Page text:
I guess I'm too much into developing effective future citizens, I haven't worried too much about what other people think about the uniform.

 

Stosh

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I admire those who served out of personal commitment in the US military; in retrospect, I wish I had.

 

However, I feel that for every person who might be attracted to a military-esque BSA, you would probably chill away two others. . . who might not like the notion.

 

The BSA is about the outdoors.

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Thank you.

 

Not long ago, while visitng camp, I saw a group of Scouts out on a hike. They were in a wide variety of military surplus gear, including pistol belts and various attachmants. They looked ridiculous, and they were certainly out "playing Army." I used to do that when I was pre-Scout age, and was very proud of my gear. I shudder to think what people perceive when this pseudo band of brothers walks into Burger King. I'd be embarassed when they found out they were Boy Scouts. What would the public think of our organization? For that reason, I'm against Boy Scouts wearing any military garb in public. Some of that equipment is good stuff (I'd sure hope so!), but not out in public.

Yes, I know it's none of my business what kids in other units wear. As for me and my unit, we will wear BSA uniforms.

BDPT00

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I've worn my BSA uniform out in public for many years now and have never been mistaken for any sort of military personnel. I know how to survive in the outdoors, how to handle a gun, how to handle a knife, how to find my way around using map and compass, etc. etc. etc. And just because some military personnel knows what I know doesn't make them a Scout. :)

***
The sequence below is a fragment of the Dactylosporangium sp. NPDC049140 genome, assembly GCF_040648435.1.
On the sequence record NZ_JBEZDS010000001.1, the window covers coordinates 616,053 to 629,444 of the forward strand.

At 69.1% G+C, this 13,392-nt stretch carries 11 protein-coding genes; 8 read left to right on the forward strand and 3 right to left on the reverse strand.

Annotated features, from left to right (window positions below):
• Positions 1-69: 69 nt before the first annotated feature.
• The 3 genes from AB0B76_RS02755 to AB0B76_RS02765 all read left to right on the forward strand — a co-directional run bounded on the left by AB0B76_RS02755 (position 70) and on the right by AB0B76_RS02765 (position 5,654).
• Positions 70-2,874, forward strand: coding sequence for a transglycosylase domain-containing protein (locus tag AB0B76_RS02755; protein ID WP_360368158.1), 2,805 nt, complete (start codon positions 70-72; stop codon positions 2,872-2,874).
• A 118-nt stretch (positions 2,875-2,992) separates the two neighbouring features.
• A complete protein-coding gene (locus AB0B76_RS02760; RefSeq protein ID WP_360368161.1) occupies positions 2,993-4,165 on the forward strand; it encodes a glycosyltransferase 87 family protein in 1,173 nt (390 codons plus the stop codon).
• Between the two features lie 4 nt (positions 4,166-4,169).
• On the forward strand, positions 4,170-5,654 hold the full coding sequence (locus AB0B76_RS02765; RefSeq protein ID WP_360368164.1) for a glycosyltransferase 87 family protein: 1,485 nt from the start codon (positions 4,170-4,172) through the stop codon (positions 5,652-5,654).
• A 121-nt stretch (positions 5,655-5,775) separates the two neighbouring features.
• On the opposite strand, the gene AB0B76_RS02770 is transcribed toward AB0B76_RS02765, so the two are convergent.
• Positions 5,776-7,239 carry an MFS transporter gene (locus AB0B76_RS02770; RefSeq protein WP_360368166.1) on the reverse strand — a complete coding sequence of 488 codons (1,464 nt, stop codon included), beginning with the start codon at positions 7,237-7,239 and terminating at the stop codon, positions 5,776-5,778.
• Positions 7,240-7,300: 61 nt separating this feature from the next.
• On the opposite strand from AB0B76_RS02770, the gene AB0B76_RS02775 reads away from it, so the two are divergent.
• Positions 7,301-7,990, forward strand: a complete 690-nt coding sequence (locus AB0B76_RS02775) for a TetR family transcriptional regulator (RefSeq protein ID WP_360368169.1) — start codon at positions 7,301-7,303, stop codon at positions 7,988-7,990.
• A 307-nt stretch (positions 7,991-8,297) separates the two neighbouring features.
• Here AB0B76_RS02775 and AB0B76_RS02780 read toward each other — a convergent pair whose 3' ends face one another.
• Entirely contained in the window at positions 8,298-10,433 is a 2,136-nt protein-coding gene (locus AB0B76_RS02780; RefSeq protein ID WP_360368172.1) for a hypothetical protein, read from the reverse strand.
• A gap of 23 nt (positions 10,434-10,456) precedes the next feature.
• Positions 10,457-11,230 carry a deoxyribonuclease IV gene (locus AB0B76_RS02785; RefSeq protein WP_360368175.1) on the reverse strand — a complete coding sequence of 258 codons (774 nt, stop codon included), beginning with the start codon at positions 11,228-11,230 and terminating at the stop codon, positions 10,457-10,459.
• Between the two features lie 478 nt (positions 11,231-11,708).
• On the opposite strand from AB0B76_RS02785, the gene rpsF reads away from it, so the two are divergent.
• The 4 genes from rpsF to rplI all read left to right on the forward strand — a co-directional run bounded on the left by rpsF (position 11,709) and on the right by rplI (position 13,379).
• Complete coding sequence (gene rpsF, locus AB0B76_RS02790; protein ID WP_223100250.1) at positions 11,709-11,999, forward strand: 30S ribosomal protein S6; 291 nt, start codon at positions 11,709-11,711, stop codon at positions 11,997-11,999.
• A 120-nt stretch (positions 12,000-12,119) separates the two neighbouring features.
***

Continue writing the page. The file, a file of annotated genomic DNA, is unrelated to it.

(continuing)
Stosh

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Unless they are 19 Deltas... (Cavalry Scout). Then they are scouts. ;-)

 

On a serious note, I think the overall commonality, worldwide, of the crackerjack uniform for the Naval Service gave it the impetus for Sea Scouting.

 

I don't know if folks have noticed, but the classic blue dungaree shipboard utility seems to be slowly winding its way out of the military system. More and more Naval shipboard people are wearing the Navy's own version of battle dress. In fact, each service now has its own proprietary utility uniform.